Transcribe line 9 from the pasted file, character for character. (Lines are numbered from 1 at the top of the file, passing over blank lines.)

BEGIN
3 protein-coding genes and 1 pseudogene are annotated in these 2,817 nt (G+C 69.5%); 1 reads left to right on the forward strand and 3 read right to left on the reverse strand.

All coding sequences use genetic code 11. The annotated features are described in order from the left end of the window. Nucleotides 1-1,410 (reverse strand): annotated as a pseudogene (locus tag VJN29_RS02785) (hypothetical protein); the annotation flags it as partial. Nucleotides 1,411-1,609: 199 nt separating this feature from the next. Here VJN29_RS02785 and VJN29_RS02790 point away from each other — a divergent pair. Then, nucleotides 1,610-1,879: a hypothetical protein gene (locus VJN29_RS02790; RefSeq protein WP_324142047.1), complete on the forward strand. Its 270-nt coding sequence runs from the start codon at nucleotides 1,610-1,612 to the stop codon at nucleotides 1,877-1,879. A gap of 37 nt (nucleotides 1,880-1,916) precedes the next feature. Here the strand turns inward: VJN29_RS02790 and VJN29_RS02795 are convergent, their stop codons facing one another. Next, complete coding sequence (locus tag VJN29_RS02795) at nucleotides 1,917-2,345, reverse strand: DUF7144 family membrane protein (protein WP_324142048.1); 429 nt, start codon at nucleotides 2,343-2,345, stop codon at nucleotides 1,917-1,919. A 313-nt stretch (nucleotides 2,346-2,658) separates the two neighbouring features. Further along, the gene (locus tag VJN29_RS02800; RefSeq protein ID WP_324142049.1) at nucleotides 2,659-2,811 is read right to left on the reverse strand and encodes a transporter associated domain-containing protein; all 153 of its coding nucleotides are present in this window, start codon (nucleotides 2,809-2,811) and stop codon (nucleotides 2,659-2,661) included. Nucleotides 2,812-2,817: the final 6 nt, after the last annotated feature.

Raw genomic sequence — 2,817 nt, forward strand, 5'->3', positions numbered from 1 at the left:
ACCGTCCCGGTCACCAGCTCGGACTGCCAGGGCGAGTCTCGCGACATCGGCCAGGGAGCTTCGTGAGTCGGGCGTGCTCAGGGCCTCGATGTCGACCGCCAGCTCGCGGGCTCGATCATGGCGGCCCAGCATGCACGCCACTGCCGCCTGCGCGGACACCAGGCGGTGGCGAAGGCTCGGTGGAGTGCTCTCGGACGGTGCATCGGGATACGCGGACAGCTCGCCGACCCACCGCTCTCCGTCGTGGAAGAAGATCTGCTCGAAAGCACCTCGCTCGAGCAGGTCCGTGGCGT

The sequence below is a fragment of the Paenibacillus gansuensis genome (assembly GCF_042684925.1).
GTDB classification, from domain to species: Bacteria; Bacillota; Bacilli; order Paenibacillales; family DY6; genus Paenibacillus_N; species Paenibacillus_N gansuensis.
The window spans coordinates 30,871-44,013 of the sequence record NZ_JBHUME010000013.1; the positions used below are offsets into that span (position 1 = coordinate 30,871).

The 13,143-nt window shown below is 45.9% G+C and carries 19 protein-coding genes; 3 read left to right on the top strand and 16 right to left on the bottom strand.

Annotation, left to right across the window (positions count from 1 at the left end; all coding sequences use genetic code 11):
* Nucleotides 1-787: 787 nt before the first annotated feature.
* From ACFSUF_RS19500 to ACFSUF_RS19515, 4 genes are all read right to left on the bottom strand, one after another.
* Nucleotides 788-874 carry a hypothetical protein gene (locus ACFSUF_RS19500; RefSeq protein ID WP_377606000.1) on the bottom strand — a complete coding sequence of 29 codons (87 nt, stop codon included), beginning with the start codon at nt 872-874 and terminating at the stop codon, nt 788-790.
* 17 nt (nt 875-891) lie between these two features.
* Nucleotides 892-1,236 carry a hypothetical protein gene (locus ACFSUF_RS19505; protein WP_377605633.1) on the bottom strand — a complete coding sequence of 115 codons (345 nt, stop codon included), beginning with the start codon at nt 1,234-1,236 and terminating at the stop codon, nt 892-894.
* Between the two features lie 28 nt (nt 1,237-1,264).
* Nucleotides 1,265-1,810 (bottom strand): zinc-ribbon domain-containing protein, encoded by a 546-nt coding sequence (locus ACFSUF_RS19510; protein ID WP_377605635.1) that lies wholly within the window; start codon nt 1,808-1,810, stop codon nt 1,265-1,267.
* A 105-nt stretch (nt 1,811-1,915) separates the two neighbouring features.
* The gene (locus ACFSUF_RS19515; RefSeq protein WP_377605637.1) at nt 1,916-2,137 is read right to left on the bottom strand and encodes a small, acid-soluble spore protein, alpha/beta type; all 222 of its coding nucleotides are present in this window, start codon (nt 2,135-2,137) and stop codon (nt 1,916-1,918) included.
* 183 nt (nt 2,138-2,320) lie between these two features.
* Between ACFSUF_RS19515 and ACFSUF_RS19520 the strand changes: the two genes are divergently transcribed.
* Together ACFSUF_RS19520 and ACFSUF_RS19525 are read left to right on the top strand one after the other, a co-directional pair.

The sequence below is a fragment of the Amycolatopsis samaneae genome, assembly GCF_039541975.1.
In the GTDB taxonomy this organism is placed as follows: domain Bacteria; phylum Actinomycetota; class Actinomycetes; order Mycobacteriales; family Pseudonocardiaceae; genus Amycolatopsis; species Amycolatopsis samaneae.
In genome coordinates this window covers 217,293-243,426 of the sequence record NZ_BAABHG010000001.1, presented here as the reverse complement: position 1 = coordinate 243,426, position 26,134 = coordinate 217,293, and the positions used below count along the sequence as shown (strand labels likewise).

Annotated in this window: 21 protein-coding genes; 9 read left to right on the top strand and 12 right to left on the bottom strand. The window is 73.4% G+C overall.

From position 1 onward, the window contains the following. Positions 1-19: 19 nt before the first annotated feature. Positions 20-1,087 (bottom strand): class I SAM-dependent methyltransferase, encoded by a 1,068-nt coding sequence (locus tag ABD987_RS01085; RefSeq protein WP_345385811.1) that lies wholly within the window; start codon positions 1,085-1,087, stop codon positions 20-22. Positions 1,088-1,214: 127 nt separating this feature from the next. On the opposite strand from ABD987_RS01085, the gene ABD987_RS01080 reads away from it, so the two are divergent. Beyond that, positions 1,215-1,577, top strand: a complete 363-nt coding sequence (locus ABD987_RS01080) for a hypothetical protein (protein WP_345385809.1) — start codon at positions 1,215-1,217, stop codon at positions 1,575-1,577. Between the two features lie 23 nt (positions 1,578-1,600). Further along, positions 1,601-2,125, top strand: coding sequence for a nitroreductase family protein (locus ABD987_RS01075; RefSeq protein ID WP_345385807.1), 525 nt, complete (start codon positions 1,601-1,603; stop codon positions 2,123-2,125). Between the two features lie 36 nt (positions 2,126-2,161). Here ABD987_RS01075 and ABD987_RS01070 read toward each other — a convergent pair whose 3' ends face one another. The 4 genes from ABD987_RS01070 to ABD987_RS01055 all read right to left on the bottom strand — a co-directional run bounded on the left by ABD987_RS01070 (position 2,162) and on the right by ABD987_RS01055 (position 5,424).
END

Annotation, left to right across the window (positions count from 1 at the left end; all coding sequences use genetic code 11):